While it didn't make this list, always beware of grocers who insist on using price tags written in Japanese.
When I was teenager I worked in a grocery store, initially as a box boy. Within six months of being hired, however, I was promoted to checker.
Over time I eventually got to work almost all of the jobs in the store including working the deli counter, and helping the overnight stock
Continue reading Sneaky Price Tricks Your Grocer Doesn’t Want You to Know
Today my good friend Paula Pant, who is the proprietor of the terrific blog Afford Anything, has graciously agreed to bail me out while I finish up my vacation in Hawaii — so please, folks, check out her site! I’ll be back on Tuesday.
For this guy, wasting time is a full-time job.
A few months ago I read an interesting analogy in the book Talent is Overrated, by Geoff Colvin.
Continue reading A Day in the Life of a Low Performer
Awhile back, we took my Rhodesian Ridgeback, to the veterinarian for what I call a pet “lube, oil and filter.” To put it another way, we had Major placed under a general anesthetic so the vet could clean his teeth and work on repairing a couple of malfunctioning anal glands. I know.
Then, adding insult to injury, Major got neutered too.
Of course, when my faithful pooch finally awoke in the
Continue reading Surefire Tips for Keeping Pet Medical Costs Low
Most people who have emergency and rainy day funds use banks to keep their cash safe. However, it’s also wise to keep a home-based readily-accessible disaster fund in the event a situation arises that makes it impossible to withdraw the cash from those accounts — especially if merchants become, for whatever reason, unable or unwilling to conduct credit card transactions too.
The trick is in finding the perfect secret place for
Continue reading Your Disaster Fund and the Best Places to Hide Money in Your Home
This weekend I was pouring a little half-and-half into my cup of coffee (no, not Folgers) when I noticed something extremely disturbing: the creamer was 34 days beyond the expiration date printed on the carton top.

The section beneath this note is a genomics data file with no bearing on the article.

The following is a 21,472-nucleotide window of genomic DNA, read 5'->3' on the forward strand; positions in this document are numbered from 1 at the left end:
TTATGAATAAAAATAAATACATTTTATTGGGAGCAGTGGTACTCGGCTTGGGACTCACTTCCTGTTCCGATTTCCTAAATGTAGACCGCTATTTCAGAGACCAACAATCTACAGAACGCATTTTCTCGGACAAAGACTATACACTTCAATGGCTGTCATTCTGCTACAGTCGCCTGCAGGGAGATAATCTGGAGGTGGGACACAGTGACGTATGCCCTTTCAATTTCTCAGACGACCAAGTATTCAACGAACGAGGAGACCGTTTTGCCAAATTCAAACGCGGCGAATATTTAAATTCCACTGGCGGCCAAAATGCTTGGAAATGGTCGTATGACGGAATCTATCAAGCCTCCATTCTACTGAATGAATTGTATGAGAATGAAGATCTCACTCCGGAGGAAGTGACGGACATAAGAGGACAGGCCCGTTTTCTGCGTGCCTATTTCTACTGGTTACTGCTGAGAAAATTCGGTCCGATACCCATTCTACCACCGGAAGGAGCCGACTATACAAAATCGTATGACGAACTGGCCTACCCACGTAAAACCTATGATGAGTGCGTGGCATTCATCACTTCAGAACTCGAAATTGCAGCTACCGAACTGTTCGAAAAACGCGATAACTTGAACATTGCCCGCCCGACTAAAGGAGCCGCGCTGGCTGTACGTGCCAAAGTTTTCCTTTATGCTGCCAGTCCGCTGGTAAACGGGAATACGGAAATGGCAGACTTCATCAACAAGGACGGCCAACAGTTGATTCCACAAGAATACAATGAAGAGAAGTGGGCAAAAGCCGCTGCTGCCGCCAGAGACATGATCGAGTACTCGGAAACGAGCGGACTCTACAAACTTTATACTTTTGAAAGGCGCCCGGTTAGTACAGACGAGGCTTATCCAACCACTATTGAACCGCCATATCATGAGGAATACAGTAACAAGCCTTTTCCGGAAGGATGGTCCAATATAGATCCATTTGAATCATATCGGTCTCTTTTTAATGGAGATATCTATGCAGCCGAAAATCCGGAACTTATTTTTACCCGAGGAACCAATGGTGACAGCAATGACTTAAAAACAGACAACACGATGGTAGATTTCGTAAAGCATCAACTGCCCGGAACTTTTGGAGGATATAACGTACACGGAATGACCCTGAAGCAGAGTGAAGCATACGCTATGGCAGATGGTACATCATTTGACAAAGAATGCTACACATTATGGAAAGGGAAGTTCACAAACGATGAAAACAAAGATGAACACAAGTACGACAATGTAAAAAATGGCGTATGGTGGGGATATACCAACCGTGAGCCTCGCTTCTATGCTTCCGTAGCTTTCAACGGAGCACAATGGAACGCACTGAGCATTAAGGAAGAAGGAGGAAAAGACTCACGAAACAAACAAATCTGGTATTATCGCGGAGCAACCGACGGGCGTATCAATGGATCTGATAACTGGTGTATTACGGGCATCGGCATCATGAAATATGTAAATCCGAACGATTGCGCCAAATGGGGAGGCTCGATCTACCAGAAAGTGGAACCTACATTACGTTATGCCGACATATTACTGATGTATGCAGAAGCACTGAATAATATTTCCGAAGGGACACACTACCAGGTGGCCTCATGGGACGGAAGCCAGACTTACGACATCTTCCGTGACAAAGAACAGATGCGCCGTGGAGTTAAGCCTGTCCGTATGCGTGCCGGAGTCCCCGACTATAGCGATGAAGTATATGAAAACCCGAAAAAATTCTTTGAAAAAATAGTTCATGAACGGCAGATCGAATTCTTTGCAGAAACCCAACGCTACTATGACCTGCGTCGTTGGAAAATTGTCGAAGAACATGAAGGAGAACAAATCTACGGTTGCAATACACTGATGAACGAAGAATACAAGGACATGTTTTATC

Yes, 34 days. I know.
Of course, the first thought that immediately crossed my mind was: You idiot!
Considering that I was on my third cup of the day, the next thought that popped into my head
Continue reading Is It Okay to Eat Foods Past Their Expiration Dates?
Most procrastinating high school and college literature students know that when they’ve put off their reading assignments to the point where they no longer have the time to actually read the book, they can always rely on Cliffs Notes.
Some kids are hooked on Cliffs Notes like a bad drug while others use them in a purely “recreational” fashion. In fact, I’ll bet well over half of you reading this have
Continue reading Personal Finance For Dummies: It’s as Easy as A-B-C
A few years ago I conducted a little experiment in order to ascertain my young kids’ sophistication level regarding money. Essentially, I subjected my then-9-year-old daughter, Nina, and 11-year-old son, Matthew, to a detailed loan interview with the Bank of Dad.
The interview basically revealed that my kids were, understandably, still rookies in the world of personal finance and money management.
As a parent, it is extremely important to me that they
Continue reading Use a Ledger to Teach Kids Money Management Skills
Last summer my 12-year-old daughter, Nina, was extolling the fashion virtues of her hot pink Converse Chuck Taylor All-Star high-top sneakers, better known to many as simply, “Chucks.”
What I found amusing was while Nina really thought she was on the cutting edge of sartorial style, she was really just riding the latest fashion wave that has seen the popularity of those venerable basketball shoes rise and fall multiple times since
Continue reading What Goes Around Comes Around: Rising Interest Rates Are Inevitable
Although it’s hard for me to believe, my humble home recently turned 14-years-old. So, as you might expect, a lot of the original appliances we bought when we first moved in — or were included with the brand new house — have been acting up for awhile now.
We had already replaced our failing garbage disposal and old refrigerator a little over a year ago as part of a minor kitchen
Continue reading Sometimes It Pays Not to Look for the Best Deal
Keep it simple, Stupid. That’s something we’ve all been told at one time or another, for any variety of reasons. That’s usually sage advice — especially when it comes to managing your personal finances. There’s no need to make things complicated. Generally speaking, remember:
Minimize or eliminate impulse purchases.
Save up for what you can’t afford.
Understand where every penny you earn is going.
Pay yourself first; make your retirement and emergency
Continue reading 100 Words On: Why It Pays to Keep It Simple, Stupid